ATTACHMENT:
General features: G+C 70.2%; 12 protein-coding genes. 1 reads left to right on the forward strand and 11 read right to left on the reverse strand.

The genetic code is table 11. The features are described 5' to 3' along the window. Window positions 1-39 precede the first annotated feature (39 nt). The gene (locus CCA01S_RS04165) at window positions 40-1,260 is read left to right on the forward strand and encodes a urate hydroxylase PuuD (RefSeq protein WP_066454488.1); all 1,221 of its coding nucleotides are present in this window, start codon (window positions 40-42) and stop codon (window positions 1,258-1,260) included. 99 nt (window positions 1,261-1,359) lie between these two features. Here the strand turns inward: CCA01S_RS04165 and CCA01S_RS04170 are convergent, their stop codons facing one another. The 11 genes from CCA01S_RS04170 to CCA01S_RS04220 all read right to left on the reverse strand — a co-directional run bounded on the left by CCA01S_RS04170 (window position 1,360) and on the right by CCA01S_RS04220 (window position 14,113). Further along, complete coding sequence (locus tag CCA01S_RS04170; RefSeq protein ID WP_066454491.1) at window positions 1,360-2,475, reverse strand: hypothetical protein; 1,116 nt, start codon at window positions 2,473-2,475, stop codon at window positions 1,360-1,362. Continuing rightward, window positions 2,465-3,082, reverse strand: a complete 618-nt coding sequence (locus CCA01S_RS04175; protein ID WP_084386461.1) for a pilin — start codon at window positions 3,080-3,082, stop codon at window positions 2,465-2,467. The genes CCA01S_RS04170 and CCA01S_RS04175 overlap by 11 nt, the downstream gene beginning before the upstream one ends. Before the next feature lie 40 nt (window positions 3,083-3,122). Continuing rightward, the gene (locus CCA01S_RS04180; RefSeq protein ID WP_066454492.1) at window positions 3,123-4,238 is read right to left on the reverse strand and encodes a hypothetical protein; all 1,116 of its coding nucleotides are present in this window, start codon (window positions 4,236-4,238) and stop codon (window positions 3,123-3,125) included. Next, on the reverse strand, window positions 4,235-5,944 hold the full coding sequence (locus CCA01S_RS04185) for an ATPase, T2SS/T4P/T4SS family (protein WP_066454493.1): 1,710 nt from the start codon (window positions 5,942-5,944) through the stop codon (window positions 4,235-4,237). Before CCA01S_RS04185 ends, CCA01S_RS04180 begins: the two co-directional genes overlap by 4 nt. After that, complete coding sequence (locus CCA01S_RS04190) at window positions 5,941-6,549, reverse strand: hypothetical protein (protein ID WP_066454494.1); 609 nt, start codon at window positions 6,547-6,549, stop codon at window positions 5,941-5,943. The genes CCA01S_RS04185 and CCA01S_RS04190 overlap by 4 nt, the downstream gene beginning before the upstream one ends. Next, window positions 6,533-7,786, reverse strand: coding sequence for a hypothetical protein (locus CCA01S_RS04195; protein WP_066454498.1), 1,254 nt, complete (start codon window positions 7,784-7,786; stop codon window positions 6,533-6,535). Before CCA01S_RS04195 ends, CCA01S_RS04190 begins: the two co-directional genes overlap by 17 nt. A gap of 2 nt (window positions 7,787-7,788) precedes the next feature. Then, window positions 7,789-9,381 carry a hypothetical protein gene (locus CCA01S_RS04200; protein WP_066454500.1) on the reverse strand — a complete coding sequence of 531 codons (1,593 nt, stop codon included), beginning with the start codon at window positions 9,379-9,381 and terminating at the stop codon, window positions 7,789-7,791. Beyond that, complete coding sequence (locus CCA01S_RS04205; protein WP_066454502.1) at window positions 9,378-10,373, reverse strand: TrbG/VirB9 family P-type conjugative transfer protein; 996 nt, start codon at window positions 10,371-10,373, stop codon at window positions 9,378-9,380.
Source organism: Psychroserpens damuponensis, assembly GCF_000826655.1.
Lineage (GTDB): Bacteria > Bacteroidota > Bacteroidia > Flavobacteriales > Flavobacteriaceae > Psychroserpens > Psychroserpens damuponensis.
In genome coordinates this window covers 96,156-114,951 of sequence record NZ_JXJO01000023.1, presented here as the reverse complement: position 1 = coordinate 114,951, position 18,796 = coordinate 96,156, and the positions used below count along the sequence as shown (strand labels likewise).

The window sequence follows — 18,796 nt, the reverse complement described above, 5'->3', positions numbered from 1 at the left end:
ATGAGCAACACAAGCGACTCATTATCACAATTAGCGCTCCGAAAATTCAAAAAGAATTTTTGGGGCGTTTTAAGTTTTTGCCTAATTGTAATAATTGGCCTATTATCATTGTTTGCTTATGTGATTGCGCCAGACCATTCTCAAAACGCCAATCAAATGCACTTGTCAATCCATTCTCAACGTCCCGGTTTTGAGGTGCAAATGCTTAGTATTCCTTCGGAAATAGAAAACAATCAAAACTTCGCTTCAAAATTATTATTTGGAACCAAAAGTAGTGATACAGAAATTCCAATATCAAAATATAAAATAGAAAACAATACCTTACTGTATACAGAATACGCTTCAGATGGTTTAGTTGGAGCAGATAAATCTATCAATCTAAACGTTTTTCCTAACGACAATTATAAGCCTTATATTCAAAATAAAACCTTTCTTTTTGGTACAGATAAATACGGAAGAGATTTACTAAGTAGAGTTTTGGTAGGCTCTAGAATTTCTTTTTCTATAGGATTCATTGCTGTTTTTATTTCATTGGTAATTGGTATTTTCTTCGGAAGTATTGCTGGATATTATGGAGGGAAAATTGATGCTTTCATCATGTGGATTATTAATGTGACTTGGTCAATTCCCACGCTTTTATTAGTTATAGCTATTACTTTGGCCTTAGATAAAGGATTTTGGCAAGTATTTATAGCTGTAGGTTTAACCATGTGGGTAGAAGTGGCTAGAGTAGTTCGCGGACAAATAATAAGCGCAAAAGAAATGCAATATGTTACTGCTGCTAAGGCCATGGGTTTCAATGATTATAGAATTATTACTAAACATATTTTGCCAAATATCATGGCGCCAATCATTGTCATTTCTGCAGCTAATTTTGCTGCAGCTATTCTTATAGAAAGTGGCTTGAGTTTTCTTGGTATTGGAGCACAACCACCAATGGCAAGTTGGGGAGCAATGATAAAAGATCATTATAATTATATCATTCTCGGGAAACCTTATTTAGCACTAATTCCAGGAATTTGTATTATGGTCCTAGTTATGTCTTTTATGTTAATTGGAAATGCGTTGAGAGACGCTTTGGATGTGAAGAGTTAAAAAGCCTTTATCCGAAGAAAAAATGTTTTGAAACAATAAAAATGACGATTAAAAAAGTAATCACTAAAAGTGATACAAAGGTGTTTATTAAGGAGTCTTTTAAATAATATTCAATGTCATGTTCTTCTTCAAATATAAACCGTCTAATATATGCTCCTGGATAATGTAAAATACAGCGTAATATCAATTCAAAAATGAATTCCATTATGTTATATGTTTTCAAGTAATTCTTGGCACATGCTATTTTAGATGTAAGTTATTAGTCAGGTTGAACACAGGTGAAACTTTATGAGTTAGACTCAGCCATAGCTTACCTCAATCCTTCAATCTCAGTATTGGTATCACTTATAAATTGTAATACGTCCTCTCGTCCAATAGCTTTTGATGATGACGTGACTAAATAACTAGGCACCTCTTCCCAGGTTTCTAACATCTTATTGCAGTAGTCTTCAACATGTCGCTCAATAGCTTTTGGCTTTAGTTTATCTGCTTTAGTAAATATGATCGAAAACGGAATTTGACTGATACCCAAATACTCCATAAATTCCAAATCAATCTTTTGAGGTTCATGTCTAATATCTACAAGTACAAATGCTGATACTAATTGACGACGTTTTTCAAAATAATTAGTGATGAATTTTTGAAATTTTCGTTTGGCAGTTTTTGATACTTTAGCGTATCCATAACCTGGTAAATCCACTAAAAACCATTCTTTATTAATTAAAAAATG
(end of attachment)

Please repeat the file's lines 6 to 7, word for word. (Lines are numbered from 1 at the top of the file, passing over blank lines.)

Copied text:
The window sequence follows — 18,796 nt, the reverse complement described above, 5'->3', positions numbered from 1 at the left end:
ATGAGCAACACAAGCGACTCATTATCACAATTAGCGCTCCGAAAATTCAAAAAGAATTTTTGGGGCGTTTTAAGTTTTTGCCTAATTGTAATAATTGGCCTATTATCATTGTTTGCTTATGTGATTGCGCCAGACCATTCTCAAAACGCCAATCAAATGCACTTGTCAATCCATTCTCAACGTCCCGGTTTTGAGGTGCAAATGCTTAGTATTCCTTCGGAAATAGAAAACAATCAAAACTTCGCTTCAAAATTATTATTTGGAACCAAAAGTAGTGATACAGAAATTCCAATATCAAAATATAAAATAGAAAACAATACCTTACTGTATACAGAATACGCTTCAGATGGTTTAGTTGGAGCAGATAAATCTATCAATCTAAACGTTTTTCCTAACGACAATTATAAGCCTTATATTCAAAATAAAACCTTTCTTTTTGGTACAGATAAATACGGAAGAGATTTACTAAGTAGAGTTTTGGTAGGCTCTAGAATTTCTTTTTCTATAGGATTCATTGCTGTTTTTATTTCATTGGTAATTGGTATTTTCTTCGGAAGTATTGCTGGATATTATGGAGGGAAAATTGATGCTTTCATCATGTGGATTATTAATGTGACTTGGTCAATTCCCACGCTTTTATTAGTTATAGCTATTACTTTGGCCTTAGATAAAGGATTTTGGCAAGTATTTATAGCTGTAGGTTTAACCATGTGGGTAGAAGTGGCTAGAGTAGTTCGCGGACAAATAATAAGCGCAAAAGAAATGCAATATGTTACTGCTGCTAAGGCCATGGGTTTCAATGATTATAGAATTATTACTAAACATATTTTGCCAAATATCATGGCGCCAATCATTGTCATTTCTGCAGCTAATTTTGCTGCAGCTATTCTTATAGAAAGTGGCTTGAGTTTTCTTGGTATTGGAGCACAACCACCAATGGCAAGTTGGGGAGCAATGATAAAAGATCATTATAATTATATCATTCTCGGGAAACCTTATTTAGCACTAATTCCAGGAATTTGTATTATGGTCCTAGTTATGTCTTTTATGTTAATTGGAAATGCGTTGAGAGACGCTTTGGATGTGAAGAGTTAAAAAGCCTTTATCCGAAGAAAAAATGTTTTGAAACAATAAAAATGACGATTAAAAAAGTAATCACTAAAAGTGATACAAAGGTGTTTATTAAGGAGTCTTTTAAATAATATTCAATGTCATGTTCTTCTTCAAATATAAACCGTCTAATATATGCTCCTGGATAATGTAAAATACAGCGTAATATCAATTCAAAAATGAATTCCATTATGTTATATGTTTTCAAGTAATTCTTGGCACATGCTATTTTAGATGTAAGTTATTAGTCAGGTTGAACACAGGTGAAACTTTATGAGTTAGACTCAGCCATAGCTTACCTCAATCCTTCAATCTCAGTATTGGTATCACTTATAAATTGTAATACGTCCTCTCGTCCAATAGCTTTTGATGATGACGTGACTAAATAACTAGGCACCTCTTCCCAGGTTTCTAACATCTTATTGCAGTAGTCTTCAACATGTCGCTCAATAGCTTTTGGCTTTAGTTTATCTGCTTTAGTAAATATGATCGAAAACGGAATTTGACTGATACCCAAATACTCCATAAATTCCAAATCAATCTTTTGAGGTTCATGTCTAATATCTACAAGTACAAATGCTGATACTAATTGACGACGTTTTTCAAAATAATTAGTGATGAATTTTTGAAATTTTCGTTTGGCAGTTTTTGATACTTTAGCGTATCCATAACCTGGTAAATCCACTAAAAACCATTCTTTATTAATTAAAAAATG